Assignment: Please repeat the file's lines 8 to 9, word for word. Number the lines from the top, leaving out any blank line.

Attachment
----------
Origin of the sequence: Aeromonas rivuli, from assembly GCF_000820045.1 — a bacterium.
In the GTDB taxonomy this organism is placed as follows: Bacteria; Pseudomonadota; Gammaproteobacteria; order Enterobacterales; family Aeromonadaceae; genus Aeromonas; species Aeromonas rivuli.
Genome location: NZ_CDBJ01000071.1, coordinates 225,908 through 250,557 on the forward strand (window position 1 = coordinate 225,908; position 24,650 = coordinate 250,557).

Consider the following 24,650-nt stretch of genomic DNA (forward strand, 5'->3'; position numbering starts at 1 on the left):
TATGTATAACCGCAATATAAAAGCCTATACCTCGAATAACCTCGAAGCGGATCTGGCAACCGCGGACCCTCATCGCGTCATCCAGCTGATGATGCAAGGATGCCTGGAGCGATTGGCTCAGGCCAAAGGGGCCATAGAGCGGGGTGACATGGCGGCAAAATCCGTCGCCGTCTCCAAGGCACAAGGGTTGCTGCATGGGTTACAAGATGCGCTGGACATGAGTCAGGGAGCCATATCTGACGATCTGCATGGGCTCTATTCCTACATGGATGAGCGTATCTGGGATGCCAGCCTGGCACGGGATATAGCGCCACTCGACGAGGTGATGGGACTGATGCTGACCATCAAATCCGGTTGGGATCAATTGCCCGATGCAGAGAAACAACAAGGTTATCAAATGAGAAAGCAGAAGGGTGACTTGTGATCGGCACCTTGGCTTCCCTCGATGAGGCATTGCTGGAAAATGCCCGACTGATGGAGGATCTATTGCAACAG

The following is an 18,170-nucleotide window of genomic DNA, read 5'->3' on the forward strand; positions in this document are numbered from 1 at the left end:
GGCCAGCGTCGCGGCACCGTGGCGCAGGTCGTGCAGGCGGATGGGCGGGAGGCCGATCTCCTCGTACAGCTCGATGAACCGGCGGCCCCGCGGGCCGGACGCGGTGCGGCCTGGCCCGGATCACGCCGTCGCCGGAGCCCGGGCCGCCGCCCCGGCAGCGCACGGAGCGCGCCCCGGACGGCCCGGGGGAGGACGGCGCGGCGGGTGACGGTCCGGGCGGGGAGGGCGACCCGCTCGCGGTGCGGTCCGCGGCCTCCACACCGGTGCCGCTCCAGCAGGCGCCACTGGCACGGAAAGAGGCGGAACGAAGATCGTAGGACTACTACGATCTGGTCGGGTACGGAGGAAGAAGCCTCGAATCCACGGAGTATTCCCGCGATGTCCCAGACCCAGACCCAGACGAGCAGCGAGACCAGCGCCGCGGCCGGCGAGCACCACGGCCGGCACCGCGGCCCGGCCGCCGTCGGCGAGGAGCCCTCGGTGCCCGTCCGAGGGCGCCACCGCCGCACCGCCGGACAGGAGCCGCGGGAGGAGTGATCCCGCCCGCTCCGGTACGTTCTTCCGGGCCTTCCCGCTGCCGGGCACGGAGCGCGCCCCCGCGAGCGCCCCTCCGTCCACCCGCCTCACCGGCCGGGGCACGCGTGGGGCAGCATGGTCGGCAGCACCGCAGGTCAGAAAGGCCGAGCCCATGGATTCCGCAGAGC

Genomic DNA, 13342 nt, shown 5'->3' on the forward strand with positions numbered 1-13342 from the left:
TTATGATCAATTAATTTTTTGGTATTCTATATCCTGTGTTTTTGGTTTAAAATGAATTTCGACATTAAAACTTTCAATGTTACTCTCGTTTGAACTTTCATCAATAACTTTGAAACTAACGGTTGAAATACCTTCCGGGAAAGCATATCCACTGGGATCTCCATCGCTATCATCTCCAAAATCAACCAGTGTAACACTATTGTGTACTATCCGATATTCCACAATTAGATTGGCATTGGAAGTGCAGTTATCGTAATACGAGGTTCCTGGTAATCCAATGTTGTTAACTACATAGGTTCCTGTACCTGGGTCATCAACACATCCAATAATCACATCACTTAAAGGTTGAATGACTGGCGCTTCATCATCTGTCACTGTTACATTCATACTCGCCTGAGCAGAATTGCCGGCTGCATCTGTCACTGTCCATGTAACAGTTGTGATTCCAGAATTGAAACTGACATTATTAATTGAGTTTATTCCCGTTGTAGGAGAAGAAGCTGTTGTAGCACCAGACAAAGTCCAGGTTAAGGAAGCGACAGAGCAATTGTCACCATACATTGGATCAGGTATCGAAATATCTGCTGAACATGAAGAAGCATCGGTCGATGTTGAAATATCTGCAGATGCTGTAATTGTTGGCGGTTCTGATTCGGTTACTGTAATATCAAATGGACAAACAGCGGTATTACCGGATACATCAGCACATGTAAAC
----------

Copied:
Genomic DNA, 13342 nt, shown 5'->3' on the forward strand with positions numbered 1-13342 from the left:
TTATGATCAATTAATTTTTTGGTATTCTATATCCTGTGTTTTTGGTTTAAAATGAATTTCGACATTAAAACTTTCAATGTTACTCTCGTTTGAACTTTCATCAATAACTTTGAAACTAACGGTTGAAATACCTTCCGGGAAAGCATATCCACTGGGATCTCCATCGCTATCATCTCCAAAATCAACCAGTGTAACACTATTGTGTACTATCCGATATTCCACAATTAGATTGGCATTGGAAGTGCAGTTATCGTAATACGAGGTTCCTGGTAATCCAATGTTGTTAACTACATAGGTTCCTGTACCTGGGTCATCAACACATCCAATAATCACATCACTTAAAGGTTGAATGACTGGCGCTTCATCATCTGTCACTGTTACATTCATACTCGCCTGAGCAGAATTGCCGGCTGCATCTGTCACTGTCCATGTAACAGTTGTGATTCCAGAATTGAAACTGACATTATTAATTGAGTTTATTCCCGTTGTAGGAGAAGAAGCTGTTGTAGCACCAGACAAAGTCCAGGTTAAGGAAGCGACAGAGCAATTGTCACCATACATTGGATCAGGTATCGAAATATCTGCTGAACATGAAGAAGCATCGGTCGATGTTGAAATATCTGCAGATGCTGTAATTGTTGGCGGTTCTGATTCGGTTACTGTAATATCAAATGGACAAACAGCGGTATTACCGGATACATCAGCACATGTAAAC